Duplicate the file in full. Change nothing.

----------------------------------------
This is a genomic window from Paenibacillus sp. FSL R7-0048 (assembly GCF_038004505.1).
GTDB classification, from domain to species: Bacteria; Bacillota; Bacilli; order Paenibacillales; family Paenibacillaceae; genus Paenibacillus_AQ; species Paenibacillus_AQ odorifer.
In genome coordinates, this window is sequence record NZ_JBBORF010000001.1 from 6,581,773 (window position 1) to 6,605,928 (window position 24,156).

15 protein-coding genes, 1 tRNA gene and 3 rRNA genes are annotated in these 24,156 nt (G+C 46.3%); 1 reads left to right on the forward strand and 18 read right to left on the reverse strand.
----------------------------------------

This is a genomic window from Paenibacillus sp. FSL R7-0048 (assembly GCF_038004505.1).
GTDB classification, from domain to species: Bacteria; Bacillota; Bacilli; order Paenibacillales; family Paenibacillaceae; genus Paenibacillus_AQ; species Paenibacillus_AQ odorifer.
In genome coordinates, this window is sequence record NZ_JBBORF010000001.1 from 6,581,773 (window position 1) to 6,605,928 (window position 24,156).

15 protein-coding genes, 1 tRNA gene and 3 rRNA genes are annotated in these 24,156 nt (G+C 46.3%); 1 reads left to right on the forward strand and 18 read right to left on the reverse strand.